Yesenia Barragan

Postdoctoral Fellow, Society of Fellows

Dr. Yesenia Barragan is a historian of modern Latin America and the Caribbean and a Postdoctoral Fellow in the Society of Fellows at Dartmouth College. She specializes in the history of Afro-Latin America and the African diaspora in the Americas, with a focus on race, slavery, and emancipation in the nineteenth and twentieth centuries. Dr. Barragan earned her Ph.D. in Latin American History at Columbia University, where she was a Ford Foundation Fellow, and her B.A. in Philosophy and History from Brown University, where she was a Mellon Mays Undergraduate Fellow and Beinecke Scholar.

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 Her current book project, Frontiers of Freedom: Slavery and Emancipation on the Colombian Pacific, explores the protracted process of the gradual abolition of slavery (1821-1852) and the aftermath of emancipation on the frontier Pacific lowlands of Colombia, the former gold mining center of the Spanish Empire. The first English-language study of gradual emancipation in Colombia, Frontiers of Freedom reframes the history of emancipation in the Atlantic World by centering Colombia and the northern Andes within a larger history of antislavery and abolition. Her next book project turns to the making of the African diaspora in the Americas during the long nineteenth century, looking especially to North and Central America, the northern Andes, Cuba, and Brazil. Dr. Barragan is also the author of Selling Our Death Masks: Cash-for-Gold in the Age of Austerity (Zero, 2014), a creative, historical ethnography of cash-for-gold shops in the wake of the latest economic crisis based on fieldwork and archival work in Spain, Greece, and Colombia.

 Her article “Gendering Mastery: Female Slaveholders in the Colombian Pacific Lowlands,” is forthcoming in Slavery & Abolition: A Journal of Slave and Post-Slave Studies. “Gendering Mastery” is one of the first systematic attempts to better understand the practice and meaning of slaveholding for women slaveholders in a Latin American setting. She has published articles in NACLA Report on the Americas, Revista de Estudios Colombianos, and Nuevo Mundo, Mundos Nuevos, and is currently working on an article that comparatively examines “Free Womb laws” in the Atlantic World.

 Dr. Barragan is deeply committed to public historical work and engagement. She is a regular contributor for Black Perspectives, the leading online platform for public scholarship on global black thought, history, and culture established by the African American Intellectual History Society, and was previously an opinion columnist for the major Latin American media outlet, Telesur. Currently, she is the Principal Investigator for “The Free Womb Project,” which will be the first bilingual (English and Spanish-language) digital collection of “Free Womb laws” across the Atlantic World. With the support of Dartmouth Digital Humanities, the Society of Fellows, and History Department, this project will serve as an important scholarly resource for students of slavery, emancipation, and law in the Atlantic World.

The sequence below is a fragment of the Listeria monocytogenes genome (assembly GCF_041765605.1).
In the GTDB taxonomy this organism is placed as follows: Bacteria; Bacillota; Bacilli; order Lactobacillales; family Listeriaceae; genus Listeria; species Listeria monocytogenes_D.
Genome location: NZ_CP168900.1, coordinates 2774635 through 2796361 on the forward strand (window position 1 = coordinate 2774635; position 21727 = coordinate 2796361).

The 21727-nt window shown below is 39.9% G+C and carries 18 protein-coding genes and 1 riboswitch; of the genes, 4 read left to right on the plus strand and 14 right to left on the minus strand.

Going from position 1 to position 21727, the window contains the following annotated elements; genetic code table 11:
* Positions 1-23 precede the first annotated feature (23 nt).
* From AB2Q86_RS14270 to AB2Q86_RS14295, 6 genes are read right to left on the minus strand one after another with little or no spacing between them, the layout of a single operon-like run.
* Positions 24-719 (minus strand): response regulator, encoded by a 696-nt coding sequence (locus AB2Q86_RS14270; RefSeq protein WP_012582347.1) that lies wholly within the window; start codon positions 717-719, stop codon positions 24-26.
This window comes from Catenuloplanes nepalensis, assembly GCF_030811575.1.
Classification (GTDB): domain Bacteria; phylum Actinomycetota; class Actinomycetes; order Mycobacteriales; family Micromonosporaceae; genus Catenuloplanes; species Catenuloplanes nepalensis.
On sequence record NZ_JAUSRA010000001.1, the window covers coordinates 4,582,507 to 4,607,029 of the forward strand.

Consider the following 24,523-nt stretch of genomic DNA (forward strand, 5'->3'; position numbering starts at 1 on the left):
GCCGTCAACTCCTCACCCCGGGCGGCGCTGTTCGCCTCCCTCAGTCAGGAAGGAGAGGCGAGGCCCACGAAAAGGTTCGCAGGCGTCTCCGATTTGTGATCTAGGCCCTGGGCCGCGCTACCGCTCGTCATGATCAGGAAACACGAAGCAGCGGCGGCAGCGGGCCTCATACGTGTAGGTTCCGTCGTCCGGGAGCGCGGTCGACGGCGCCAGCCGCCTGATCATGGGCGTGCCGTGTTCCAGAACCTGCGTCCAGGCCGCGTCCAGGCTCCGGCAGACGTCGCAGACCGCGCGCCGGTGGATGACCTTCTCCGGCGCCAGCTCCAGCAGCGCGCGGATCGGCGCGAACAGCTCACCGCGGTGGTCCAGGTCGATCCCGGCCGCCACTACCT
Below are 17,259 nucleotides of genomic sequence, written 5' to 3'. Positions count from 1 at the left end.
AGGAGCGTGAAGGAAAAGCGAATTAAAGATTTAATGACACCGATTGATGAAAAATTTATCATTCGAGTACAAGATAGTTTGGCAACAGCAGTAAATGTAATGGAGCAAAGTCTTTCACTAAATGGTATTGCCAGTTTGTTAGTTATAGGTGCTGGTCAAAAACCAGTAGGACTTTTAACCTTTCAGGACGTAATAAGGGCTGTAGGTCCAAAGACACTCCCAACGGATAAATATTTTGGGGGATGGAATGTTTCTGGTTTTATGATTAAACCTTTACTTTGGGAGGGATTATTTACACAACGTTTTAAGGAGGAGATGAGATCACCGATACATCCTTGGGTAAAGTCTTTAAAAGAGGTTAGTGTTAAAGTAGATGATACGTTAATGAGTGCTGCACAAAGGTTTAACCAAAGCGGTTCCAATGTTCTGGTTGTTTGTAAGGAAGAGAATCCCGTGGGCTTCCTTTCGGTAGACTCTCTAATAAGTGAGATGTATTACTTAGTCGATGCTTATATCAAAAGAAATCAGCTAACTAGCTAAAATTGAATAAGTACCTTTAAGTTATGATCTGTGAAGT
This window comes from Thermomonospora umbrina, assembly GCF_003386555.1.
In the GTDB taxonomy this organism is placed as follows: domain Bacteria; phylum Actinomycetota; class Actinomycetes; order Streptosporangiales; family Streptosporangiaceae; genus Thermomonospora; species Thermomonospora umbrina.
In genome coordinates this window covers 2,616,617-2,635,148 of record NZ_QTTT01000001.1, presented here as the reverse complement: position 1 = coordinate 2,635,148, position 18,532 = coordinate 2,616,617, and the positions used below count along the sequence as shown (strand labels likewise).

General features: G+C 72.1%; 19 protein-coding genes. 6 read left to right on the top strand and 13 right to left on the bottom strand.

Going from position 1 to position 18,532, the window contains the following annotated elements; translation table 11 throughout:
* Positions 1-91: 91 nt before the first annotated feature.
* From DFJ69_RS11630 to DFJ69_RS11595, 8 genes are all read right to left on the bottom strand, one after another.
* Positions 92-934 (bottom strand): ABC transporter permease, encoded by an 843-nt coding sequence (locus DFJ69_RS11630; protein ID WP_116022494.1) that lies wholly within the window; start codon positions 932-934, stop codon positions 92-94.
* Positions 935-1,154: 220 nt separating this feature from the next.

Lastly but importantly, Dr. Barragan is a first-generation daughter of working-class immigrants from Latin America, and a longtime activist involved in many social and racial justice movements. She has mentored students in the First Generation Network and Mellon Mays Fellowship. She has also served as a Legal Expert for asylum cases related to Colombia. Along with Drs. Pamela Voekel and Eman Morsi, she is the co-founder of the South-South Forum, an interdisciplinary working-group sponsored by the Leslie Center for Humanities that fosters conversations and collaborations between scholars of the “Global South.”

 Selected Works

 “Gendering Mastery: Female Slaveholders in the Colombian Pacific Lowlands,” Slavery & Abolition: A Journal of Slave and Post-Slave Studies (forthcoming),

 “‘To End 500 Years of Great Terror’: Struggles for Peace in the Afro-Colombian Pacific,” NACLA Report on the Americas, Issue 1: #BlackLivesMatter Across the Hemisphere 49 (2017): 56-63,

 “Death, Slavery, and Spiritual Justice on the Colombian Black Pacific,” Nuevo Mundo, Mundos Nuevos, June 2015,

 “Free Black Women, Slavery, and the Politics of Place in Chocó, New Granada,” Revista de Estudios Colombianos 47 (enero-junio de 2016): 57-66.

 “Uncovering Lisbon’s Forgotten History of Slavery,” Black Perspectives, June 2017,

 “Afro-Latin America and the Black Pacific: An Interview with Sherwin K. Bryant,” Black Perspectives, April 2017,

 “Christmas and Resistance to Slavery in the Americas,” Black Perspectives, December 2016,

 “Afro-Colombians and the Peace Agreement in Colombia,” Black Perspectives, November 2016,

 “#BrazilFreedomSchool, Anti-Black Violence, and the Rio Olympics: An Interview with Christen Smith,” Black Perspectives, September 2016,

 “A Country of Their Own: An American Ex-Slave's Search for Homeland in Panama,” Black Perspectives, August 2016,

 “La Esclava Blanca: The New Telenovela Rewriting Colombia's History of Slavery,” Black Perspectives, July 2016,

“Afro-Colombian Strike in Chocó: A Historical Reckoning,” Telesur, August 2016,

 “Compro-Oro: Cash-for-Gold in Times of Crisis,” ROAR Magazine, January 2016,

 “What is Peace Without Justice in Colombia?” Telesur, November 2015,

 "Moving on: The Logic of Slavery in the Reparations Debate," Telesur, October 2015,

“Slaves Patrols and the Murder of Walter Scott,” Telesur, April 2015,

 “Black Lives Matter in Colombia,” Telesur, December 2014,

 “Ferguson is the Afterlife of Slavery in the Americas,” Telesur, September 2014,

 “Ricardo Flores Magón and the Anarchist Movement in Southern California” (with Mark Bray), KCET, May 2014,


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